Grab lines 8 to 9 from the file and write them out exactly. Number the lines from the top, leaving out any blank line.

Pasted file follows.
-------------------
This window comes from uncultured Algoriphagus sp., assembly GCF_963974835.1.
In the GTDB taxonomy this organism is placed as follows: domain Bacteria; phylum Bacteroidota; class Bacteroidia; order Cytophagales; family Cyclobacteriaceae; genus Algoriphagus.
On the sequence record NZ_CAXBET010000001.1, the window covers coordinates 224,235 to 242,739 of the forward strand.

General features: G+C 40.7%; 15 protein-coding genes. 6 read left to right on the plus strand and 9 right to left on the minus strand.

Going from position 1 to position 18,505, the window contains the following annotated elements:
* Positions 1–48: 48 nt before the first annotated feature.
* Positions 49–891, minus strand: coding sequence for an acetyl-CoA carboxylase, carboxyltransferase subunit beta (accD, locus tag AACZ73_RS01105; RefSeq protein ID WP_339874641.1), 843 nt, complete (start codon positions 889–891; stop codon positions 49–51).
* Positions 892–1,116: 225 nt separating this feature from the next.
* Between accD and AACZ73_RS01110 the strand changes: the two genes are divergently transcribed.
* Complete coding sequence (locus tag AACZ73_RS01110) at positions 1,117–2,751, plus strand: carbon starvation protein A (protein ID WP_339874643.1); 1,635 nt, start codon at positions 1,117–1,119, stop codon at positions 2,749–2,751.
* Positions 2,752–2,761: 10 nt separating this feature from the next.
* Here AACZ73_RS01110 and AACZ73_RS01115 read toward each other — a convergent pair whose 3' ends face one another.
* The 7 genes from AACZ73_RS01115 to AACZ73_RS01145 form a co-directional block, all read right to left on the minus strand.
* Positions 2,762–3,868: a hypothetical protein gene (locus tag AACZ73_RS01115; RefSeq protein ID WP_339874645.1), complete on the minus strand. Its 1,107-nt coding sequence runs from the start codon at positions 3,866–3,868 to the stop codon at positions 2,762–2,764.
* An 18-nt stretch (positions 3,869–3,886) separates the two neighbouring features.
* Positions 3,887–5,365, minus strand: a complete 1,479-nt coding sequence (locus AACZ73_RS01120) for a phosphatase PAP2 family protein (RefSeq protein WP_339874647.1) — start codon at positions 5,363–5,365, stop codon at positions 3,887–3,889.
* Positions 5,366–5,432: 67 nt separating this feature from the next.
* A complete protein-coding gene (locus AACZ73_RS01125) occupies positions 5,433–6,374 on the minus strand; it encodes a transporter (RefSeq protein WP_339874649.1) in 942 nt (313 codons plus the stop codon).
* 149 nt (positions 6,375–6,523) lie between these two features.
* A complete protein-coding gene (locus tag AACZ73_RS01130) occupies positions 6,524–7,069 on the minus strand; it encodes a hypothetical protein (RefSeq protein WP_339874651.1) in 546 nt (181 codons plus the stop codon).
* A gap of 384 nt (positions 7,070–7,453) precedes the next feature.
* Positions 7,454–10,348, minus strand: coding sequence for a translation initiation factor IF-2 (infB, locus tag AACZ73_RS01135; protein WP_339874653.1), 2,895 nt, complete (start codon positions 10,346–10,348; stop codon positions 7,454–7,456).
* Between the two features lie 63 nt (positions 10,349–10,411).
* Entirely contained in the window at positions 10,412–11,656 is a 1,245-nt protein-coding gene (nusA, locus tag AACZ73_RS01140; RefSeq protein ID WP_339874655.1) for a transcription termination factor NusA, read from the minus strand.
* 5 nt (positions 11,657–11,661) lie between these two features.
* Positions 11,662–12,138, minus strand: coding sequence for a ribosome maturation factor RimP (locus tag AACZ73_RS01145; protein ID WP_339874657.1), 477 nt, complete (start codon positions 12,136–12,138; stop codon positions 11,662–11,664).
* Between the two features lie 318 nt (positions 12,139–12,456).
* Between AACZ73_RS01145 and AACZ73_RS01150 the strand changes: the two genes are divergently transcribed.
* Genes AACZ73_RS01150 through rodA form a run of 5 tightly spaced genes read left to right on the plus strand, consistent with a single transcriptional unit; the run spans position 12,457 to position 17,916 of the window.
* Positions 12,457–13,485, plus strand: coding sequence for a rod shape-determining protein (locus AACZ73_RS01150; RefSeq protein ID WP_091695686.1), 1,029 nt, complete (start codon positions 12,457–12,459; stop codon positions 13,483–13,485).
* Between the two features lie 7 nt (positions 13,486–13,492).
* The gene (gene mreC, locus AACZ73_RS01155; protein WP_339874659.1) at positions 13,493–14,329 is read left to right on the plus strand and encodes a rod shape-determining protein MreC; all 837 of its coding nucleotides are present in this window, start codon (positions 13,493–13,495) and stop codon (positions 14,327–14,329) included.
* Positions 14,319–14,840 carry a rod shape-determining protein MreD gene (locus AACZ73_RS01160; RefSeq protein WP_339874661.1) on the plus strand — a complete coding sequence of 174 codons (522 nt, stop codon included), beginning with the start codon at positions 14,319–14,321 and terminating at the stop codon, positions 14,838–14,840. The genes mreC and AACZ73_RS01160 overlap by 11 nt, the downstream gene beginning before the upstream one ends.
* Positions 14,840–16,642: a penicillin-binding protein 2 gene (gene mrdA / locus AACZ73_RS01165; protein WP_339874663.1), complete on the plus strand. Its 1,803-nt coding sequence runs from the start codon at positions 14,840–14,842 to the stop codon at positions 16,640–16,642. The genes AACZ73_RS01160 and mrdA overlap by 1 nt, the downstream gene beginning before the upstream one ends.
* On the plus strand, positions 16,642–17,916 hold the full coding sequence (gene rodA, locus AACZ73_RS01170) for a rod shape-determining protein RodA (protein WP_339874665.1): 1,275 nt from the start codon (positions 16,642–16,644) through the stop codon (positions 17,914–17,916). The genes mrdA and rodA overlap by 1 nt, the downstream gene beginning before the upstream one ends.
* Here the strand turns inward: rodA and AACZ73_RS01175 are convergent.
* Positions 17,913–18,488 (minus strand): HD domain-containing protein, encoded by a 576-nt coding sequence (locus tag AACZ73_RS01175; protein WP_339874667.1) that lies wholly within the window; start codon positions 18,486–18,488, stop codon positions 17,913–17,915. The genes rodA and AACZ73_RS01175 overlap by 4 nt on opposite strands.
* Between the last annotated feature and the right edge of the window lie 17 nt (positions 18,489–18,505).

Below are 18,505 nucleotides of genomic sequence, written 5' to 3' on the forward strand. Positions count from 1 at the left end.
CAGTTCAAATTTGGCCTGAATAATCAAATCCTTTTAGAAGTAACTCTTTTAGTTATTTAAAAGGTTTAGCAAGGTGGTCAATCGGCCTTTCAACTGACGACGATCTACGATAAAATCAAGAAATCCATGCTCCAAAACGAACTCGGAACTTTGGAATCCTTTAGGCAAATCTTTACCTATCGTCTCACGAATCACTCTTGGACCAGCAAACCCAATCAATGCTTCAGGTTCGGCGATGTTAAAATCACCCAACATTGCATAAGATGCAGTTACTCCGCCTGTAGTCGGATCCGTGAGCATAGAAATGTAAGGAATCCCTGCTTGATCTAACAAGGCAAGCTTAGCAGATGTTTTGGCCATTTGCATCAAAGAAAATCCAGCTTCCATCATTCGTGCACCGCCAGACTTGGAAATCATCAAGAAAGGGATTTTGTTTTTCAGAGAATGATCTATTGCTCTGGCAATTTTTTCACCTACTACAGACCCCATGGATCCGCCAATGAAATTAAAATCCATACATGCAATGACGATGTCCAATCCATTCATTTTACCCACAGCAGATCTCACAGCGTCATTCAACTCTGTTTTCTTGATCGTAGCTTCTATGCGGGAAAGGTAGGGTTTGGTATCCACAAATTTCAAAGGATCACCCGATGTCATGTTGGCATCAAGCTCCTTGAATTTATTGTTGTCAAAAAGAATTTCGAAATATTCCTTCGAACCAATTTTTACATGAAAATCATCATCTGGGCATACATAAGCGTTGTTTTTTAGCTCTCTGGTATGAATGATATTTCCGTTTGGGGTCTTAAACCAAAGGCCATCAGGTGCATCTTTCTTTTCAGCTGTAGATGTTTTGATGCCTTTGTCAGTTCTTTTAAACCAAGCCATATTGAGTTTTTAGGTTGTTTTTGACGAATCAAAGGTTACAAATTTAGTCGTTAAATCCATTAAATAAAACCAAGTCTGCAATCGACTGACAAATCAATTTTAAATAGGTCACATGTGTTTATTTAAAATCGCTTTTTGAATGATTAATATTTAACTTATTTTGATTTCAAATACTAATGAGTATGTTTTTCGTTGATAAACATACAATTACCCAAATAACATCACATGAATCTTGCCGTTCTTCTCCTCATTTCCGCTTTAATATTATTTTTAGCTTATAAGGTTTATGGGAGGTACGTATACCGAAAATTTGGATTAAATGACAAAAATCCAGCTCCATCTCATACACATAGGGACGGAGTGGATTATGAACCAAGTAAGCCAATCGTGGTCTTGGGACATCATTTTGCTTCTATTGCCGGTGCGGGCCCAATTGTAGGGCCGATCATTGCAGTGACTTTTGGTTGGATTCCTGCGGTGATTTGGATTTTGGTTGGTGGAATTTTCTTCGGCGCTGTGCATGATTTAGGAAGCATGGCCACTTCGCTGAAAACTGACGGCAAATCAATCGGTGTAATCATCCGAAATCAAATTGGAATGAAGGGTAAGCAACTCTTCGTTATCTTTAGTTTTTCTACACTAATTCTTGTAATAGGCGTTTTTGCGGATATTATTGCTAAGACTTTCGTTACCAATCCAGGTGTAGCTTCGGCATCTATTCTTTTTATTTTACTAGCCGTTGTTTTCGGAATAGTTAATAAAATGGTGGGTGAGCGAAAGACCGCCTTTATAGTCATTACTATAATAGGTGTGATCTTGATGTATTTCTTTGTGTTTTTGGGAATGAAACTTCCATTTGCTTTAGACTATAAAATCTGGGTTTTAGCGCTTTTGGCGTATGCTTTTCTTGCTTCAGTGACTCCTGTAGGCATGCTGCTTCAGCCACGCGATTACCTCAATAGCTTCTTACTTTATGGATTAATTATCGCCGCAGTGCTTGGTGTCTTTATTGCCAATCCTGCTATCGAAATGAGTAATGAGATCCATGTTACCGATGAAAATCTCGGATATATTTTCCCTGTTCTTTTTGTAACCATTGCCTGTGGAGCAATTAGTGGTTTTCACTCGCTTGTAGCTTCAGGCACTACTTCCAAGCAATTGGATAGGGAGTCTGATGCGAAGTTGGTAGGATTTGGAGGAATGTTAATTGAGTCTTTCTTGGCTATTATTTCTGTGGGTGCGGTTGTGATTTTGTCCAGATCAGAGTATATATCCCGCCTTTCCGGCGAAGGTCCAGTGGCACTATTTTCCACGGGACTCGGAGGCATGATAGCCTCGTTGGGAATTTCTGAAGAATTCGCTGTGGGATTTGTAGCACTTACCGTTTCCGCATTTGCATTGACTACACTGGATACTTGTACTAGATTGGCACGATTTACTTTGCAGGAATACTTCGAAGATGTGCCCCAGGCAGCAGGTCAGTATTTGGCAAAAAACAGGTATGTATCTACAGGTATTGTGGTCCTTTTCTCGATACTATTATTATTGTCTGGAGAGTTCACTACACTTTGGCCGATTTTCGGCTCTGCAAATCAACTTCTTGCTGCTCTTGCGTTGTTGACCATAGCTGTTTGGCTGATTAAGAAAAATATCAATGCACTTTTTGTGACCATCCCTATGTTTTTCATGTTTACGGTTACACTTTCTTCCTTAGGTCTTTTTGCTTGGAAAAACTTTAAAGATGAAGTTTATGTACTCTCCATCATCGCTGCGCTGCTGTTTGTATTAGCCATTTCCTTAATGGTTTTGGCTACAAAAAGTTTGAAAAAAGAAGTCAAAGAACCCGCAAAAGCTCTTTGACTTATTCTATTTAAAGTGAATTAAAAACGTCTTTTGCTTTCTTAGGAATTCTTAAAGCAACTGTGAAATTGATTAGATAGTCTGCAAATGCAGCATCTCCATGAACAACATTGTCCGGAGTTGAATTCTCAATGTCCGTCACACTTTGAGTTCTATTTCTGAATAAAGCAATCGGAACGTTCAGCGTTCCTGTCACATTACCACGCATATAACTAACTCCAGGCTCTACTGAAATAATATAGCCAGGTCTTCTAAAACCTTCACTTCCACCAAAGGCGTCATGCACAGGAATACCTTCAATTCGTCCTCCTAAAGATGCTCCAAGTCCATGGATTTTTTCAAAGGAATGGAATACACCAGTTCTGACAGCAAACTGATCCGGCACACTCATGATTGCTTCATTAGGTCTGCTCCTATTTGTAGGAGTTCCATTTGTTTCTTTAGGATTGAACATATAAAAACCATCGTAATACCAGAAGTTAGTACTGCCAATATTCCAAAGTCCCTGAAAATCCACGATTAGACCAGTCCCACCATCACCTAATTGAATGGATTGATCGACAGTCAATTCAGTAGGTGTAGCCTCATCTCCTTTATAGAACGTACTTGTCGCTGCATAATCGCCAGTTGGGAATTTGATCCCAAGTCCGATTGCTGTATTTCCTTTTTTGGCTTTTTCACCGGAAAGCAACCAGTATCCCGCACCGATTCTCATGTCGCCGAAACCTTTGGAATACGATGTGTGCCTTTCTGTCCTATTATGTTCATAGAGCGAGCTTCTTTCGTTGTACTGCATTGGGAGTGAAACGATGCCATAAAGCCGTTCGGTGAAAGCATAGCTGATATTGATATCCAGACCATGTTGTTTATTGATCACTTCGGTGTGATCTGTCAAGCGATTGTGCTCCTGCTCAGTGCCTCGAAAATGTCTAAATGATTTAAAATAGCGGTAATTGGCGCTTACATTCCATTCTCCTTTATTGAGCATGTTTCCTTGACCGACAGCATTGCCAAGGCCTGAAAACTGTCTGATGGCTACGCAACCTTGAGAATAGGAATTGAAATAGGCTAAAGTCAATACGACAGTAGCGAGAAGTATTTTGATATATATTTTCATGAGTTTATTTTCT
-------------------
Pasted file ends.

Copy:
* Positions 892–1,116: 225 nt separating this feature from the next.
* Between accD and AACZ73_RS01110 the strand changes: the two genes are divergently transcribed.